Conclusion

Only by pursuing confidence building, regime oriented measures can the United States help avert the next Cold War. Ratification of the CTBT and ending the pursuit of a National Missile Defense seem to be the first steps in the process toward paving the way into the 21st century. The United States can either sit back a not take on its role as a champion of the free world or it can take a proactive stance in stomping out the possibility of a renewed arms race and break out of its Cold War security dilemma. 1 Alexander, B. and Millar, A. (www.fourthfreedom.org/php/print.php?hinc=DefenseNewstnw.hinc) July 11, 2001 2 Kuchta, A. Dickinson Journal of International Law "A Closer Look: The US Senate's Failure to Ratify the Comprehensive Test Ban Treaty," 19 Dick. J. Int'l L. 333. 3 http://www.nuclearfiles.org/chron/80/1980s.html 4 http://www.msnbc.com/news/845497.asp?0cv=TB10 5 Blair, T., 'Doctrine of the International Community,' speech delivered in Chicago, 23 April, 1999, http://www.number-10.gov.uk/ 6 Hitt, J., 'The Next Battlefield May Be in Outer Space' 7 Hitt, J., 'The Next Battlefield May Be in Outer Space' 8 Millar, A., The Progressive, It's a Bomb! United States Military Policy," No. 8, Vol. 65 9 Smith, D., quoted in Hitt, J., 'The Next Battlefield May Be in Outer Space' 10 Hitt, J., 'The Next Battlefield May Be in Outer Space' 11 Fitchett, J., 'Cruise Missiles Enhance NATO's Scope' 12 ibid. 13 ibid. 14 ibid. 15 Kagan, R., 'The World and President Bush,' Survival 43 (2001), p. 14 16 ibid. 17 Der Derian, J., 'The (S)pace of International Relations: Simulation, Surveillance, and Speed,' p. 298 18 Washington Post, 25 July, 2001 19 Der Derian, J., 'The (S)pace of International Relations: Simulation, Surveillance, and Speed,' p. 298 2 ...read more.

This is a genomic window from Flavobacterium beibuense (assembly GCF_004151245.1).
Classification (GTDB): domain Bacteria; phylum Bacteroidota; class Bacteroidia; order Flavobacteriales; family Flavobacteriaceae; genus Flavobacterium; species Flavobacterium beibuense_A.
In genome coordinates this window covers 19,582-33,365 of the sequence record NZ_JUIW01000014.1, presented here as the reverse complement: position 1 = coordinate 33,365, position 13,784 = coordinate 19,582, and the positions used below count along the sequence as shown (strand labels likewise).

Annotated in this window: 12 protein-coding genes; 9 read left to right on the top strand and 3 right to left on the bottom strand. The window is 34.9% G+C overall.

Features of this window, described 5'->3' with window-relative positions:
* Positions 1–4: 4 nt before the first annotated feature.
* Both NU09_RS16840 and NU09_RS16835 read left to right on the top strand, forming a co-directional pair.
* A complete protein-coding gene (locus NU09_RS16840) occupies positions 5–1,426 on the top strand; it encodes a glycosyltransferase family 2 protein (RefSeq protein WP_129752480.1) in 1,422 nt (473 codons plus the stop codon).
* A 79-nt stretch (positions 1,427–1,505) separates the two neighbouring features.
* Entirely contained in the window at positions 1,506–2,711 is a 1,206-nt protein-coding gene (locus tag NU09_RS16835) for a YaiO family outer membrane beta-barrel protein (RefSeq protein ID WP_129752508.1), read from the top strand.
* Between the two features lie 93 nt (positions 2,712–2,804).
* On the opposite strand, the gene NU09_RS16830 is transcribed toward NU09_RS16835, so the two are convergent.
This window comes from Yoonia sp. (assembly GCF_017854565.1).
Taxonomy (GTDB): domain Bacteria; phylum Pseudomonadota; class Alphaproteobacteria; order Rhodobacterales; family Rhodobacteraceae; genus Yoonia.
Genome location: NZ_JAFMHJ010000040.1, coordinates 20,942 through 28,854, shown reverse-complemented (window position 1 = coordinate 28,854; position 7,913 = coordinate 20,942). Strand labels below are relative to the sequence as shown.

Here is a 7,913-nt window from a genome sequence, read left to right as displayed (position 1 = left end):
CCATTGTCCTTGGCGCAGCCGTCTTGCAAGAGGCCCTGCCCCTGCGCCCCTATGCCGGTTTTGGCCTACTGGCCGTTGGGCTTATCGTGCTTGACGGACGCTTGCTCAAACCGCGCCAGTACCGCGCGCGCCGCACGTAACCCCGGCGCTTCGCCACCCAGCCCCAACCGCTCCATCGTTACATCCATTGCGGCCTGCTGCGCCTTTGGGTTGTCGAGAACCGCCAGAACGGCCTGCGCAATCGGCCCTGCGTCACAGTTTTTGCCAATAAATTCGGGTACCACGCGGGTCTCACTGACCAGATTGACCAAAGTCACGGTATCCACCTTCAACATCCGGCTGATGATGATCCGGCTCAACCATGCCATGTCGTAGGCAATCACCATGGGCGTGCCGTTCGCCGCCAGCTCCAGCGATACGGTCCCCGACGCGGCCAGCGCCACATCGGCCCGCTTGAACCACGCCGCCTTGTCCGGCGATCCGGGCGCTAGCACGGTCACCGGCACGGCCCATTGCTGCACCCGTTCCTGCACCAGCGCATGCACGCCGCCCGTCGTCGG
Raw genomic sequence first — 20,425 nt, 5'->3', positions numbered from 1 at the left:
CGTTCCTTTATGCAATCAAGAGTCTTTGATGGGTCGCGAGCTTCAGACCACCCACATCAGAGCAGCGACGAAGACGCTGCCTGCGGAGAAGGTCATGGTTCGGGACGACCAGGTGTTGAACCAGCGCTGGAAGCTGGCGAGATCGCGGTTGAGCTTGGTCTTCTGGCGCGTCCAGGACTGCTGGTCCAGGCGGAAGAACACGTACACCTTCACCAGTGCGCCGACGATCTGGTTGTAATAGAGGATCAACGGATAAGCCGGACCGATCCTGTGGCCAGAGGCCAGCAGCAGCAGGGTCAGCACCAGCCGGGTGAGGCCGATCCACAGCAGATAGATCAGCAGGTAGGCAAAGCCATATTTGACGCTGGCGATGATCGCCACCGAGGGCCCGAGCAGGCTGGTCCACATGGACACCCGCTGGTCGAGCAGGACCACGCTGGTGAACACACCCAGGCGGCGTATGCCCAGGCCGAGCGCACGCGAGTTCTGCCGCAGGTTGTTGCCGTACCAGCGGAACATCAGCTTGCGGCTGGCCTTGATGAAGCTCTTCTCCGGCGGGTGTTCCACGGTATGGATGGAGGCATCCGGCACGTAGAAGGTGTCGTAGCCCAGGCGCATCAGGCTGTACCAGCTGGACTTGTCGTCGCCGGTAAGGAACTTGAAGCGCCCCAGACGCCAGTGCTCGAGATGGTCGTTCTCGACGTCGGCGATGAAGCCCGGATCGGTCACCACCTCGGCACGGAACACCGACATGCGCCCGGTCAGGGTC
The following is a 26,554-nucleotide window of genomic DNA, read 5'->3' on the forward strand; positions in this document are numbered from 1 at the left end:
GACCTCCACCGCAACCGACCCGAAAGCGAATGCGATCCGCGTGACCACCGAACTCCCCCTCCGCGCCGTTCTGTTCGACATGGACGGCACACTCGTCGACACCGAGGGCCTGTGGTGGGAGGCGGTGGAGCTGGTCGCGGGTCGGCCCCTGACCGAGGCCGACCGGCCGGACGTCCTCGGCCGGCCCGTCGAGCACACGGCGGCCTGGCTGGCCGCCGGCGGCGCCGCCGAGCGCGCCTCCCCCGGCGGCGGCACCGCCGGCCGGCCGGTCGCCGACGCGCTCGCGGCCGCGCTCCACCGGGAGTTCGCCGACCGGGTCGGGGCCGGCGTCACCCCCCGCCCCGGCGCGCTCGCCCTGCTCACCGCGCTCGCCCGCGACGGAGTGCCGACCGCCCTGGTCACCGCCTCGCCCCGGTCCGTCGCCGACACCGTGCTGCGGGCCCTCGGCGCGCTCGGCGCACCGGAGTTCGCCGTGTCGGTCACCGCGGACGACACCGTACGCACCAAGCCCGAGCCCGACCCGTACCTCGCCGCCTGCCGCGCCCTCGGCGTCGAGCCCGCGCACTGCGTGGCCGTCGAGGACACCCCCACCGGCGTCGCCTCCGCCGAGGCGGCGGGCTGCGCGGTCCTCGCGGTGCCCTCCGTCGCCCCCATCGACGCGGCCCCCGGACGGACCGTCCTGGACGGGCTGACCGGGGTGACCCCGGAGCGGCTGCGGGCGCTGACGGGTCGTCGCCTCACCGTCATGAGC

The above preview is unformatted text

This student written piece of work is one of many that can be found in our AS and A Level International History, 1945-1991 section.

Found what you're looking for?

  • Start learning 29% faster today
  • 150,000+ documents available
  • Just £6.99 a month

Not the one? Search for your essay title...
  • Join over 1.2 million students every month
  • Accelerate your learning by 29%
  • Unlimited access from just £6.99 per month

See related essaysSee related essays

Related AS and A Level International History, 1945-1991 essays

  1. Superpower Relations 1945-90

    Was there a 'New Cold War' between 1980 and 1985? On the surface there was a sharp deterioration of relations between the superpowers during these years. The main reason for this was the attitudes and policies of US President Ronald Reagan and British PM Margaret Thatcher.

  2. American History.

    shared ideals of republicanism thing. On the other the US had previous bonds to Britain and also depended on? British imports [and the tariffs from them] for $. - Citizen Gen�t - in April 1793 this guy began traveling around America recruiting Americans for expeditions against the British and Spanish.